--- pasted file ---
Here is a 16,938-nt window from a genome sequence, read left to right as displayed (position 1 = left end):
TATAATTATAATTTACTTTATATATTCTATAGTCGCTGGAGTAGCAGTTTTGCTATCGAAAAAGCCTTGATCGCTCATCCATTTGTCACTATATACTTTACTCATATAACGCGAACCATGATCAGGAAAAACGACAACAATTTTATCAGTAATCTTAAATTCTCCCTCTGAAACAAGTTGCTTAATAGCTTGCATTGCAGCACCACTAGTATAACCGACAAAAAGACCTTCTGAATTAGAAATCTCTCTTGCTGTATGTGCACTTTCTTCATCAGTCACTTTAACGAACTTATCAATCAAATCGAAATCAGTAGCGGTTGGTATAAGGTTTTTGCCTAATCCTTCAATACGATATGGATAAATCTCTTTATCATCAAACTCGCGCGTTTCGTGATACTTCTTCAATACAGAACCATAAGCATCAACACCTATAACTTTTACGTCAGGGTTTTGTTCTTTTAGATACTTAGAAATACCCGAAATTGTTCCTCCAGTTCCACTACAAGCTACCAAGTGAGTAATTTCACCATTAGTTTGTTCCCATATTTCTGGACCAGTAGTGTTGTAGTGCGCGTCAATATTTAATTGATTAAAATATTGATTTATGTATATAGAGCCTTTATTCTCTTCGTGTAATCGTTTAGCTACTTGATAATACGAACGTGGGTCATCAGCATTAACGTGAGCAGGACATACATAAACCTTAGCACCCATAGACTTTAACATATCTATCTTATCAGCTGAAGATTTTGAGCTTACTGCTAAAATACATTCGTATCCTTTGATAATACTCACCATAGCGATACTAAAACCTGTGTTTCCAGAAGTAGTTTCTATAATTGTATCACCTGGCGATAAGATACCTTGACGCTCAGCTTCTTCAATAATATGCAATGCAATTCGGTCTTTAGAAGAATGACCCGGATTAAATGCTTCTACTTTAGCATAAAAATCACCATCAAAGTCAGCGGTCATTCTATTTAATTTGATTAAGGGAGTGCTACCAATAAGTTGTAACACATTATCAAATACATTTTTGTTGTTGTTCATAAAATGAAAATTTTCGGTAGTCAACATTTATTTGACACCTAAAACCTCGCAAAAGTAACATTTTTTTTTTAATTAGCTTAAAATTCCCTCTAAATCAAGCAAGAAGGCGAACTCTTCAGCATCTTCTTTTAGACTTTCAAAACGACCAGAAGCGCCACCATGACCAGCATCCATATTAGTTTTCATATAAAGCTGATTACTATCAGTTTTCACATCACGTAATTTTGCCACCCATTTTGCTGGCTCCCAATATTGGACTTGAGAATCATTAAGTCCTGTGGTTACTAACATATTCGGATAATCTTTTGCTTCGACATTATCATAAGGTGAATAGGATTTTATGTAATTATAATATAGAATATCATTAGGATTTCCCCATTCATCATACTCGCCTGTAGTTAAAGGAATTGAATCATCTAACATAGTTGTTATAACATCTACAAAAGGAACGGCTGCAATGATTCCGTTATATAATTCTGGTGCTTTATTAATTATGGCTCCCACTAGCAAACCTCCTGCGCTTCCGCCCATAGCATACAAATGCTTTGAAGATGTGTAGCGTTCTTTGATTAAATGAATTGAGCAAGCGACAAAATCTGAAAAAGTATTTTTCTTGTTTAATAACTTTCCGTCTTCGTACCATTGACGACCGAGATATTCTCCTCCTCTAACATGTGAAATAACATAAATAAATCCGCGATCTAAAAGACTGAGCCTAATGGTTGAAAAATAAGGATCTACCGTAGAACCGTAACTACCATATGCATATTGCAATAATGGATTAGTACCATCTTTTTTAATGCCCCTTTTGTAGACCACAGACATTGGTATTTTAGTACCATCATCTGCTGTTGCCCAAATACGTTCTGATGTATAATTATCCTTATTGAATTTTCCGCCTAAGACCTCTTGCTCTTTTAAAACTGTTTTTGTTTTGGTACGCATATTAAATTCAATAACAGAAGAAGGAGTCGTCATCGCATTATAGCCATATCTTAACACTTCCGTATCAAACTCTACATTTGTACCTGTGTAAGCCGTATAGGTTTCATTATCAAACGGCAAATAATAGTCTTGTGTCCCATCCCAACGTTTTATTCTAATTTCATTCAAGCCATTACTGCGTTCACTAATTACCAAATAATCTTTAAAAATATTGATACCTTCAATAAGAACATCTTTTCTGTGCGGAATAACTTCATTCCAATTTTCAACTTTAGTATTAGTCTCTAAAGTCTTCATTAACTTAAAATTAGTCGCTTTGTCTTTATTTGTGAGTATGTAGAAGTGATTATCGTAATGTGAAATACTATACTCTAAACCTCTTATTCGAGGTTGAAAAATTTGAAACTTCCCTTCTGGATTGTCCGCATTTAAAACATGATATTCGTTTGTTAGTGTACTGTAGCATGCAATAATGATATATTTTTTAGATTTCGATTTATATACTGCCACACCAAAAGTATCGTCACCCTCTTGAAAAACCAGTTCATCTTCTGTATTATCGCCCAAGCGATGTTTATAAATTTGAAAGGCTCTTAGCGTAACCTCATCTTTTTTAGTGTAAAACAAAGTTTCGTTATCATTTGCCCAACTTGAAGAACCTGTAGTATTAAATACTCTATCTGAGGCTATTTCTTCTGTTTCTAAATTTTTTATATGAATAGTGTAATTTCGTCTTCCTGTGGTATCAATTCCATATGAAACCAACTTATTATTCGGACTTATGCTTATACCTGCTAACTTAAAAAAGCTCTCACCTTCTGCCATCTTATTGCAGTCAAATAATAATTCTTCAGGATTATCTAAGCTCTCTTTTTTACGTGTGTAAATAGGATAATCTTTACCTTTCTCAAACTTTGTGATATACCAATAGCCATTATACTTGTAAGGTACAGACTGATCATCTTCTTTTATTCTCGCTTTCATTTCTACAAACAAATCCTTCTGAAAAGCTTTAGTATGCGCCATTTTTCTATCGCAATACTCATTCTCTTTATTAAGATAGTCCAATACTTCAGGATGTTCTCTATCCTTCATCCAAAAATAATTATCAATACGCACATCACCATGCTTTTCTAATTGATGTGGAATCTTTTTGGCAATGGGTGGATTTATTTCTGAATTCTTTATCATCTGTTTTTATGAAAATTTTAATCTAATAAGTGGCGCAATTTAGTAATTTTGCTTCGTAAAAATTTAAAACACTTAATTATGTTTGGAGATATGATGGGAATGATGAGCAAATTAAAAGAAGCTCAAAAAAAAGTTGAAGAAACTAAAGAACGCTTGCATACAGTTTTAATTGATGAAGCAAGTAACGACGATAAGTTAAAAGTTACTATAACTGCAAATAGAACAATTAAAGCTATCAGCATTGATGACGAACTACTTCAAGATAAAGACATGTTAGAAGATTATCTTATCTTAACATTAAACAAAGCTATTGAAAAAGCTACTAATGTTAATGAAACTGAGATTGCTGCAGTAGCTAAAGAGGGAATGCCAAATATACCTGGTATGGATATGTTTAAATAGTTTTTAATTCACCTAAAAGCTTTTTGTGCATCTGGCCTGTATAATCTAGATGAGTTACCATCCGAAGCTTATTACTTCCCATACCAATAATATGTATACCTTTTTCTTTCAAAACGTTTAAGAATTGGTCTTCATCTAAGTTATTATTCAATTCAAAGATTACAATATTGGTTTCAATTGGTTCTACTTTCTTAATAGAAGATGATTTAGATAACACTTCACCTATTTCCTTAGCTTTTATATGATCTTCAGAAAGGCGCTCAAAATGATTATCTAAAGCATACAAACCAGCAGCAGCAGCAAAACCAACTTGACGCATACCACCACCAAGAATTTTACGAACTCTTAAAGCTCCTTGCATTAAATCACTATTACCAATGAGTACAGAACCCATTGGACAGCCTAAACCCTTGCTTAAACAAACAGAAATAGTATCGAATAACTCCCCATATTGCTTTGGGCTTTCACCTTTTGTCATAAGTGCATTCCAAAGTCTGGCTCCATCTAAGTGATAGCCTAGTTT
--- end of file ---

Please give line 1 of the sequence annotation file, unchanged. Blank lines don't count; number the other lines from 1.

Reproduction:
Here is a 16,938-nt window from a genome sequence, read left to right as displayed (position 1 = left end):